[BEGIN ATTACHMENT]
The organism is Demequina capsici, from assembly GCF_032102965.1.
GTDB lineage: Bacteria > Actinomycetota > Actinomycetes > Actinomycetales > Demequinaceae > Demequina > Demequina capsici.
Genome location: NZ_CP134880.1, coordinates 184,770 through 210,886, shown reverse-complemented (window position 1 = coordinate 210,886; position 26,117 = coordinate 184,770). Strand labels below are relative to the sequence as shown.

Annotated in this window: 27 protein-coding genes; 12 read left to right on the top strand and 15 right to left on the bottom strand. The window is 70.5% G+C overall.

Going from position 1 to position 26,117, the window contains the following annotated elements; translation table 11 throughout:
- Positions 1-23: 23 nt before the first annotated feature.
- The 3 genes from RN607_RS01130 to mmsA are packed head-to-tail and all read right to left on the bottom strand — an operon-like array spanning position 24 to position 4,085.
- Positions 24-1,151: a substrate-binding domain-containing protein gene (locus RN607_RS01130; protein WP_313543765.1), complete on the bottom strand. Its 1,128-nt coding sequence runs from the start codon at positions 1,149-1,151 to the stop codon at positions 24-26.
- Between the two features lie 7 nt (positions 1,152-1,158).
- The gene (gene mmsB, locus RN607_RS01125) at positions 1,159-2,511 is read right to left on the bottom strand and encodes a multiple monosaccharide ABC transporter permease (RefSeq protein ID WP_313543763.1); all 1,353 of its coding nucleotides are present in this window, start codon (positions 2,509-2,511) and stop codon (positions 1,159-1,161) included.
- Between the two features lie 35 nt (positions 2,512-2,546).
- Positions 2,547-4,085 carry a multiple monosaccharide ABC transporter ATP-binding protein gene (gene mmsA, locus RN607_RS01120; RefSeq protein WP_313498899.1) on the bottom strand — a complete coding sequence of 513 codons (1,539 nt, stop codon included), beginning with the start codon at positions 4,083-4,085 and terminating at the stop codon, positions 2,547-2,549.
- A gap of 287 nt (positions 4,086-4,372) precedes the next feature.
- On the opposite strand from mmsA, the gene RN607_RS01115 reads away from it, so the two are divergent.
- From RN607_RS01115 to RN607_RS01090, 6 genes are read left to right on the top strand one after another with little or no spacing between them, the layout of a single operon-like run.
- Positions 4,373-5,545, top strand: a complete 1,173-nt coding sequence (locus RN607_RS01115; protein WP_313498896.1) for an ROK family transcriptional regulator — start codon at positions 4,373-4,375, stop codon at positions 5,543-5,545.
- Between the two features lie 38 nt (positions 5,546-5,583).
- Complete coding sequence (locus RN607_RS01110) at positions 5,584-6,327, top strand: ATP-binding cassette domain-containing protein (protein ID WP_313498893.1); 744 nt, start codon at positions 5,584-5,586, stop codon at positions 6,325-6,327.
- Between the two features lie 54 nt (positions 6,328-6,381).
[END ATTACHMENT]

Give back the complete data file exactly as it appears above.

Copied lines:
The organism is Demequina capsici, from assembly GCF_032102965.1.
GTDB lineage: Bacteria > Actinomycetota > Actinomycetes > Actinomycetales > Demequinaceae > Demequina > Demequina capsici.
Genome location: NZ_CP134880.1, coordinates 184,770 through 210,886, shown reverse-complemented (window position 1 = coordinate 210,886; position 26,117 = coordinate 184,770). Strand labels below are relative to the sequence as shown.

Annotated in this window: 27 protein-coding genes; 12 read left to right on the top strand and 15 right to left on the bottom strand. The window is 70.5% G+C overall.

Going from position 1 to position 26,117, the window contains the following annotated elements; translation table 11 throughout:
- Positions 1-23: 23 nt before the first annotated feature.
- The 3 genes from RN607_RS01130 to mmsA are packed head-to-tail and all read right to left on the bottom strand — an operon-like array spanning position 24 to position 4,085.
- Positions 24-1,151: a substrate-binding domain-containing protein gene (locus RN607_RS01130; protein WP_313543765.1), complete on the bottom strand. Its 1,128-nt coding sequence runs from the start codon at positions 1,149-1,151 to the stop codon at positions 24-26.
- Between the two features lie 7 nt (positions 1,152-1,158).
- The gene (gene mmsB, locus RN607_RS01125) at positions 1,159-2,511 is read right to left on the bottom strand and encodes a multiple monosaccharide ABC transporter permease (RefSeq protein ID WP_313543763.1); all 1,353 of its coding nucleotides are present in this window, start codon (positions 2,509-2,511) and stop codon (positions 1,159-1,161) included.
- Between the two features lie 35 nt (positions 2,512-2,546).
- Positions 2,547-4,085 carry a multiple monosaccharide ABC transporter ATP-binding protein gene (gene mmsA, locus RN607_RS01120; RefSeq protein WP_313498899.1) on the bottom strand — a complete coding sequence of 513 codons (1,539 nt, stop codon included), beginning with the start codon at positions 4,083-4,085 and terminating at the stop codon, positions 2,547-2,549.
- A gap of 287 nt (positions 4,086-4,372) precedes the next feature.
- On the opposite strand from mmsA, the gene RN607_RS01115 reads away from it, so the two are divergent.
- From RN607_RS01115 to RN607_RS01090, 6 genes are read left to right on the top strand one after another with little or no spacing between them, the layout of a single operon-like run.
- Positions 4,373-5,545, top strand: a complete 1,173-nt coding sequence (locus RN607_RS01115; protein WP_313498896.1) for an ROK family transcriptional regulator — start codon at positions 4,373-4,375, stop codon at positions 5,543-5,545.
- Between the two features lie 38 nt (positions 5,546-5,583).
- Complete coding sequence (locus RN607_RS01110) at positions 5,584-6,327, top strand: ATP-binding cassette domain-containing protein (protein ID WP_313498893.1); 744 nt, start codon at positions 5,584-5,586, stop codon at positions 6,325-6,327.
- Between the two features lie 54 nt (positions 6,328-6,381).